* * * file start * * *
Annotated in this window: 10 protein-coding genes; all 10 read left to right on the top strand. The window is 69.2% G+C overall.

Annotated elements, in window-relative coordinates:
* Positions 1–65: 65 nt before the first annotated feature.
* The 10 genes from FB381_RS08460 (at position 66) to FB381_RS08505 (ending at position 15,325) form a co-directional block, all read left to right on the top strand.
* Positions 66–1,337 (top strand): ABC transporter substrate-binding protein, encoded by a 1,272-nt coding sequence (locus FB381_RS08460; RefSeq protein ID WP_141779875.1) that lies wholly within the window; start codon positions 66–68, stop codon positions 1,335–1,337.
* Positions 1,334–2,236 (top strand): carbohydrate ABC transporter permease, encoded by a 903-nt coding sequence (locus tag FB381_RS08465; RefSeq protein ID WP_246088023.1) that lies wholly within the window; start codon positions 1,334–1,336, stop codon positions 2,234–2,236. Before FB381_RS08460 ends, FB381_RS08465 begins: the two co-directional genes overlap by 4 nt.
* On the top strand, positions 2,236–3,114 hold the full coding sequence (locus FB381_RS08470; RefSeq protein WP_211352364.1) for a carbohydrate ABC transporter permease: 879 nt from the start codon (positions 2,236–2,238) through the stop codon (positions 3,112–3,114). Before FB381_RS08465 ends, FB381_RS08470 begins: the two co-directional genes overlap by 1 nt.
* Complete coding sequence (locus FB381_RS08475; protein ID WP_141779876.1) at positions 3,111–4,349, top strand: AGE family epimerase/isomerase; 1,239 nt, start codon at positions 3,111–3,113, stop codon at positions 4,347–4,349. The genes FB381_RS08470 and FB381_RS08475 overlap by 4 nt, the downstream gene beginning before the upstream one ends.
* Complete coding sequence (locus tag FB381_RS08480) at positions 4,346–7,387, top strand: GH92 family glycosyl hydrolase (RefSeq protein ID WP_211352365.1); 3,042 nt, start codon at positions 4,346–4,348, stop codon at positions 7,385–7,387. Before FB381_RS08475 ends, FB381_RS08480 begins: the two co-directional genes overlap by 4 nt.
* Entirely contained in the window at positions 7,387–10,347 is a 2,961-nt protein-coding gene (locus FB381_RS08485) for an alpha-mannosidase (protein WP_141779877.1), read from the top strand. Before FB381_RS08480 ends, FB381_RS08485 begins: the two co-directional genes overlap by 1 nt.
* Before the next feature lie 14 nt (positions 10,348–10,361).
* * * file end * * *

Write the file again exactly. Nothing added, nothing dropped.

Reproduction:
Annotated in this window: 10 protein-coding genes; all 10 read left to right on the top strand. The window is 69.2% G+C overall.

Annotated elements, in window-relative coordinates:
* Positions 1–65: 65 nt before the first annotated feature.
* The 10 genes from FB381_RS08460 (at position 66) to FB381_RS08505 (ending at position 15,325) form a co-directional block, all read left to right on the top strand.
* Positions 66–1,337 (top strand): ABC transporter substrate-binding protein, encoded by a 1,272-nt coding sequence (locus FB381_RS08460; RefSeq protein ID WP_141779875.1) that lies wholly within the window; start codon positions 66–68, stop codon positions 1,335–1,337.
* Positions 1,334–2,236 (top strand): carbohydrate ABC transporter permease, encoded by a 903-nt coding sequence (locus tag FB381_RS08465; RefSeq protein ID WP_246088023.1) that lies wholly within the window; start codon positions 1,334–1,336, stop codon positions 2,234–2,236. Before FB381_RS08460 ends, FB381_RS08465 begins: the two co-directional genes overlap by 4 nt.
* On the top strand, positions 2,236–3,114 hold the full coding sequence (locus FB381_RS08470; RefSeq protein WP_211352364.1) for a carbohydrate ABC transporter permease: 879 nt from the start codon (positions 2,236–2,238) through the stop codon (positions 3,112–3,114). Before FB381_RS08465 ends, FB381_RS08470 begins: the two co-directional genes overlap by 1 nt.
* Complete coding sequence (locus FB381_RS08475; protein ID WP_141779876.1) at positions 3,111–4,349, top strand: AGE family epimerase/isomerase; 1,239 nt, start codon at positions 3,111–3,113, stop codon at positions 4,347–4,349. The genes FB381_RS08470 and FB381_RS08475 overlap by 4 nt, the downstream gene beginning before the upstream one ends.
* Complete coding sequence (locus tag FB381_RS08480) at positions 4,346–7,387, top strand: GH92 family glycosyl hydrolase (RefSeq protein ID WP_211352365.1); 3,042 nt, start codon at positions 4,346–4,348, stop codon at positions 7,385–7,387. Before FB381_RS08475 ends, FB381_RS08480 begins: the two co-directional genes overlap by 4 nt.
* Entirely contained in the window at positions 7,387–10,347 is a 2,961-nt protein-coding gene (locus FB381_RS08485) for an alpha-mannosidase (protein WP_141779877.1), read from the top strand. Before FB381_RS08480 ends, FB381_RS08485 begins: the two co-directional genes overlap by 1 nt.
* Before the next feature lie 14 nt (positions 10,348–10,361).